Powerful World War I Painting ‘Gassed’ to Debut New Gallery at National World War I Museum

"Gassed" by John Singer Sargent. (Image courtesy World War I Museum and Memorial)

By Kevin Collison

“Gassed,” one of the most powerful works of art depicting the horrors of World War I or any  war, will be the centerpiece of the new Wylie Gallery debut at the National World War I Museum and Memorial.

The 21-foot long by nine-feet tall painting by renowned artist John Singer Sargent shows British soldiers blinded during a mustard gas attack leading one another from the battlefield to a field hospital.

It will be on loan from the Imperial War Museum in London from Feb. 23 to June 3.

Wylie Gallery entrance

Museum officials say its a dramatic introduction to their new 5,000 square-foot gallery that will be used to display exhibits and artwork from sources throughout the world.

“The significance of this painting cannot be understated,” Matthew Naylor, president and CEO of the National World War I Museum said in a statement. “‘Gassed’ is one of the most important works of art from one of the preeminent artists of the past two centuries.”

“‘Gassed’ is a national treasure in the United Kingdom and bringing this magnificent painting to the National World War I Museum and Memorial stands as one of the most important achievements in our history.”

Sir Winston Churchill described the painting as “brilliant genius” at his first viewing.

This is only the second time the monumental painting has been in the United States since Sargent completed it in 1919. It was last seen in Boston and Washington D.C. about 20 years ago.

Downtown Kansas City will be the final stop on a current U.S. tour that began last year and included Philadelphia, New York and Nashville.

The opportunity for painting to come here was prompted by a renovation project in the space at the Imperial War Museum where ‘Gassed’ is located, said Mike Vietti, director of marketing and communications at the National World War I Museum.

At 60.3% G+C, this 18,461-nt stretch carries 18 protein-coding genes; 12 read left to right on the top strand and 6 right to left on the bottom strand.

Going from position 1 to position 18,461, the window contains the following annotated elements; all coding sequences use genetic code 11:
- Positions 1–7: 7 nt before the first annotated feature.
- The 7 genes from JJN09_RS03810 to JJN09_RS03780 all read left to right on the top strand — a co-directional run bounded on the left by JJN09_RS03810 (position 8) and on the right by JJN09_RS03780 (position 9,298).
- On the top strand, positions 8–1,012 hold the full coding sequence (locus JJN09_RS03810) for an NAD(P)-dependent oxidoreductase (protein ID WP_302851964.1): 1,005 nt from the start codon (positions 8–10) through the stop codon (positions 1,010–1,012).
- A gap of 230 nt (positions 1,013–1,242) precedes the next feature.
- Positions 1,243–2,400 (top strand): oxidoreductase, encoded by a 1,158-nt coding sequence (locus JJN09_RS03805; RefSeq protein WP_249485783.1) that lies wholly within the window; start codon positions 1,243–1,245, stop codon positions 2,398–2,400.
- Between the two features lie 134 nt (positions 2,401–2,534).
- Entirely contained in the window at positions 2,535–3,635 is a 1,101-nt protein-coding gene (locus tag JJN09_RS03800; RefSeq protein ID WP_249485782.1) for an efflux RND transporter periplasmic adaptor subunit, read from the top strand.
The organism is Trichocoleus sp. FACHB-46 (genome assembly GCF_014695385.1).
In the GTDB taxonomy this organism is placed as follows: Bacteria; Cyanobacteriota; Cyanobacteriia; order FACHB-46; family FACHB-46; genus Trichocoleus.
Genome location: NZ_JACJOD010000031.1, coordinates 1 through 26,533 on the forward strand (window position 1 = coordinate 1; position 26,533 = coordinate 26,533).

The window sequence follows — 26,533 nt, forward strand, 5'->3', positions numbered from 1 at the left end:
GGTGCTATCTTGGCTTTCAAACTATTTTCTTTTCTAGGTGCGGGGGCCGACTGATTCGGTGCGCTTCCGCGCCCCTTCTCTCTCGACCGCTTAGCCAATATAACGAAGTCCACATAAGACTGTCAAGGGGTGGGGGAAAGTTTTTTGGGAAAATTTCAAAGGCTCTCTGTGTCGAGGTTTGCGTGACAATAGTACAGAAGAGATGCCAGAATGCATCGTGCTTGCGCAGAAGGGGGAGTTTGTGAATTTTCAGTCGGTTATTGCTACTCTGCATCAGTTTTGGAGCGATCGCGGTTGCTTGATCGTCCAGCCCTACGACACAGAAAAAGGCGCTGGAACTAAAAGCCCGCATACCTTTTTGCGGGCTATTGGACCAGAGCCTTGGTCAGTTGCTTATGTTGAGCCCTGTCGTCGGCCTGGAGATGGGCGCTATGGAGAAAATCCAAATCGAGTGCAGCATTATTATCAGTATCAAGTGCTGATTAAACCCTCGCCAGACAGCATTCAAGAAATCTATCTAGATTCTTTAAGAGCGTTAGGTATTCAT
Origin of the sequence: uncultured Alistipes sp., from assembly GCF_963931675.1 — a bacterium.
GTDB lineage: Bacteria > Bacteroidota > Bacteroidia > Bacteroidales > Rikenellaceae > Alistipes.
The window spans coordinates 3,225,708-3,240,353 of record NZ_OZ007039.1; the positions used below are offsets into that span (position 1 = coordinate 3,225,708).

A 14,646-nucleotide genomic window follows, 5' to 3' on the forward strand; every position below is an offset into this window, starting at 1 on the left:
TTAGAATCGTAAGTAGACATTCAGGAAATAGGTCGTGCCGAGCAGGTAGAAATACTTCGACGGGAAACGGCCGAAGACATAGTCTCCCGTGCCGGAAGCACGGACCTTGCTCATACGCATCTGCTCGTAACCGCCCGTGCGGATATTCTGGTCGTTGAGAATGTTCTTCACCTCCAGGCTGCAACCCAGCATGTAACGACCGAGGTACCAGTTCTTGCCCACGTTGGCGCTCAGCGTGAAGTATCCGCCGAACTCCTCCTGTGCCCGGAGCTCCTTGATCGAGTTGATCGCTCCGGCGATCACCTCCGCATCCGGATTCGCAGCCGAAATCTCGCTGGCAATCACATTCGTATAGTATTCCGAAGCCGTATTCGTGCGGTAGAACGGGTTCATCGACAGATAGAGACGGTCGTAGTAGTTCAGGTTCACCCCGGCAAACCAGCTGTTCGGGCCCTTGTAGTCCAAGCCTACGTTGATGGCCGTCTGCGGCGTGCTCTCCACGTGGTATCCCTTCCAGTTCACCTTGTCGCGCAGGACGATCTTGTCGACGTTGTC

“Our museum has had a long relationship with the Imperial War Museum, the director is a member of one of our advisory boards,” Vietti said.

The exhibition will include displays on chemical warfare. This photo shows gas masks tested by U.S. troops in World War I (Image courtesy World War I Museum and Memorial)

The timing turned out to be excellent for the downtown Kansas City museum. The new Wylie Gallery was designed specifically to accommodate large traveling exhibits.

“The gallery is a significant addition to the museum,” Vietti said. “It was built with modern considerations in mind including a vaulted ceiling and large entry. It allows work of art like the Sargent.

“The concept is to use the Wylie to bring in special exhibitions from across the world. Most of our other exhibits have been curated by our team from our collection.”

The painting and crate weigh 2,000 pounds and will require a crew of 10- to 15 people to remove it from the truck.

In addition to “Gassed,” the exhibit will include original maps showing the location of the dressing station where Sargent witnessed the scene and a display on chemical warfare, from World War I to modern times.

Visitors to the museum will pay an additional $3 on top of the regular admission charge to visit the Wylie Gallery. People who only want to visit the gallery will be charged $10, although there will be group discounts.

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